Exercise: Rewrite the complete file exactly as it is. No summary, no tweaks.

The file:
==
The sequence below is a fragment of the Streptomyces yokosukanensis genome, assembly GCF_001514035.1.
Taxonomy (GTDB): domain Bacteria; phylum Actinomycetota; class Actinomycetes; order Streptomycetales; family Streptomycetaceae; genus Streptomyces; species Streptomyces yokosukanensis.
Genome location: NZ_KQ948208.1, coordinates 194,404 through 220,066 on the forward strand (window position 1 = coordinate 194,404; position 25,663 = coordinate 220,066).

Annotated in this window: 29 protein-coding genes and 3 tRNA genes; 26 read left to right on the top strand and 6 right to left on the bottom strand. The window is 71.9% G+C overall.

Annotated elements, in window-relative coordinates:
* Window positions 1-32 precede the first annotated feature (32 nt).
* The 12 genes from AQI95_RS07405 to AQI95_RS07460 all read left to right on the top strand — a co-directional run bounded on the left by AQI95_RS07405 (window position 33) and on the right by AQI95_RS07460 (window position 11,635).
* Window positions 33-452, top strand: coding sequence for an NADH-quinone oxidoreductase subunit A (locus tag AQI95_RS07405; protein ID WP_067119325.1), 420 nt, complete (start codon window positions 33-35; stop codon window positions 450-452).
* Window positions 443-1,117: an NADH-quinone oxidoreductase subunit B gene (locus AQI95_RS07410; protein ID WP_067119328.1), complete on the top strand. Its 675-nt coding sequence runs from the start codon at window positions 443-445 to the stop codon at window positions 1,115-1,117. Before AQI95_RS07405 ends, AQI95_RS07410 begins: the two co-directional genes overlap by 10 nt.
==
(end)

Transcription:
The sequence below is a fragment of the Streptomyces yokosukanensis genome, assembly GCF_001514035.1.
Taxonomy (GTDB): domain Bacteria; phylum Actinomycetota; class Actinomycetes; order Streptomycetales; family Streptomycetaceae; genus Streptomyces; species Streptomyces yokosukanensis.
Genome location: NZ_KQ948208.1, coordinates 194,404 through 220,066 on the forward strand (window position 1 = coordinate 194,404; position 25,663 = coordinate 220,066).

Annotated in this window: 29 protein-coding genes and 3 tRNA genes; 26 read left to right on the top strand and 6 right to left on the bottom strand. The window is 71.9% G+C overall.

Annotated elements, in window-relative coordinates:
* Window positions 1-32 precede the first annotated feature (32 nt).
* The 12 genes from AQI95_RS07405 to AQI95_RS07460 all read left to right on the top strand — a co-directional run bounded on the left by AQI95_RS07405 (window position 33) and on the right by AQI95_RS07460 (window position 11,635).
* Window positions 33-452, top strand: coding sequence for an NADH-quinone oxidoreductase subunit A (locus tag AQI95_RS07405; protein ID WP_067119325.1), 420 nt, complete (start codon window positions 33-35; stop codon window positions 450-452).
* Window positions 443-1,117: an NADH-quinone oxidoreductase subunit B gene (locus AQI95_RS07410; protein ID WP_067119328.1), complete on the top strand. Its 675-nt coding sequence runs from the start codon at window positions 443-445 to the stop codon at window positions 1,115-1,117. Before AQI95_RS07405 ends, AQI95_RS07410 begins: the two co-directional genes overlap by 10 nt.